I also finally watched Deliverance, John Boorman's film of James Dickey's novel. I am writing about this movie obliquely for my thesis, so I thought it was important to watch it, at least for the scene of male rape that occurs about halfway through the film. Deliverance is a weird picture. It is centered around an act of male rape, but the movie is really an adventure picture with a tiny plot. I liked it, I suppose, but I didn't really get the film. It's a strange story to want to tell and it's told in a strange way. Eh.

24 February 2008

No More Tamer

So the Tamer Tamed symposium is officially over, thank Jesus. Now I can get back to writing my thesis and actually doing the homework for the class I'm taking. (I'm taking a class called U.S. Latino/a Theatre & Performance, by the way. It's a blast.)

So tonight after the Oscars I plan to start writing Chapter Three. I have decided to write about Mark Ravenhill's plays Handbag, Mother Clap's Molly House, and Some Explicit Polaroids. I was going to tell you what my angle is, but it has no real theoretical basis and so it may end up changing as I start to write. I don't know yet. As of now, my thesis defense date is March 26th, which means the whole thing (i.e. chapter three and the conclusion) needs to be finished and to my committee two weeks prior to that, or March 12th. This date, you might have noticed, is less than three weeks away. I don't know how this is going to happen, but it needs to.

Grad school is totally kicking my ass right now.

Is everyone excited for the Oscars tonight? Should be fun. This is the happiest I have been with the Academy in quite a long time.

21 February 2008

Oscar Predictions

It's three days until the Academy Awards ceremony, and I apologize for not doing my usual run-up to the awards. I have been spending a ton of time, instead, with one of my favorite topics: Elizabethan & Jacobean theatre. I will also be working for most of the day on Sunday, so I won't be having a party this year either.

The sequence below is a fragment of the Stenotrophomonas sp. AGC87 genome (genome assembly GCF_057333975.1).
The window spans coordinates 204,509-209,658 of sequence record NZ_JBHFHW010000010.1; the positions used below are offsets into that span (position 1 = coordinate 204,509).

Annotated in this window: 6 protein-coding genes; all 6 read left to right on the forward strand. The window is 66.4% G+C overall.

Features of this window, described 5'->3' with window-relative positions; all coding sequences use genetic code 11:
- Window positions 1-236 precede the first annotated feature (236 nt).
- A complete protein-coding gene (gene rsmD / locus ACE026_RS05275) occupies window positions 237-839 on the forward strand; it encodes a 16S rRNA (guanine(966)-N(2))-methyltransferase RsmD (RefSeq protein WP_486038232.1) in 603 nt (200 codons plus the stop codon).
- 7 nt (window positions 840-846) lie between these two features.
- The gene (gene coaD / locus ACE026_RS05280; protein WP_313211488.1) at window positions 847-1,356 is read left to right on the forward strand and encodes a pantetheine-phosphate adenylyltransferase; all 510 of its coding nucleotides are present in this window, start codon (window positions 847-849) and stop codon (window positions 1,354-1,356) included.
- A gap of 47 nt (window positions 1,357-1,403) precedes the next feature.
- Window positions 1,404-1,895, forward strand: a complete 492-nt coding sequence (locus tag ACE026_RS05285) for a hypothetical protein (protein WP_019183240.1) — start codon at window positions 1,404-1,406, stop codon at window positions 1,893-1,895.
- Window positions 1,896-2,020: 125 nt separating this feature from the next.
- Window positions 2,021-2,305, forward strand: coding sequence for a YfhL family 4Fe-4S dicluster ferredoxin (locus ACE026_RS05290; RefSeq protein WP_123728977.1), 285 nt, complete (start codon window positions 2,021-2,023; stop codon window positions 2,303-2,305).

At any rate, I do want to make some predictions for the ceremony, since it is in a couple of days. (P.S. I got 16 out of 20 last year, which is pretty damn good.) So, this is who I think will win:

Best Picture - No Country for Old Men
Best Director - No Country for Old Men
Best Actor - There Will Be Blood
Best Actress - La Vie en Rose
Best Supporting Actor - No Country for Old Men
Best Supporting Actress - Michael Clayton
Best Original Screenplay - Juno
Best Adapted Screenplay - No Country for Old Men
Best Foreign Language Film - the Counterfeiters
Best Cinematography - No Country for Old Men
Best Film Editing - There Will Be Blood
Best Costume Design - Atonement
Best Art Direction - Sweeney Todd: the Demon Barber of Fleet Street
Best Original Score - Atonement
Best Sound Mixing - No Country for Old Men
Best Sound Editing - There Will Be Blood
Best Original Song - Once
Best Visual Effects - Transformers
Best Makeup - La Vie en Rose
Best Animated Feature - Ratatouille

As I've said before, I really love this year's selection of Best Picture nominees, and even I would have a rough time picking my favorites in most of these categories. So, I will be really happy with There Will Be Blood and No Country picking up ten or twelve Oscars between them, no matter who wins the most. Still, I predict that most of the love will lean toward the Coens.
People I am especially rooting for, who I think actually have a chance of winning:
. Julie Christie, Away from Her
. Atonement in all categories
. Ruby Dee, American Gangster

Happy viewing!

16 February 2008


I actually sat through Brian Robbins's film Norbit in its entirety. Like last year's Click, I would never have watched Norbit except that it was nominated by the Academy of Motion Picture Arts & Sciences for an Oscar in the category of Best Makeup. (An award it should probably win. The makeup really is excellent. But in service of what must be the most atrocious, tasteless film of the year.)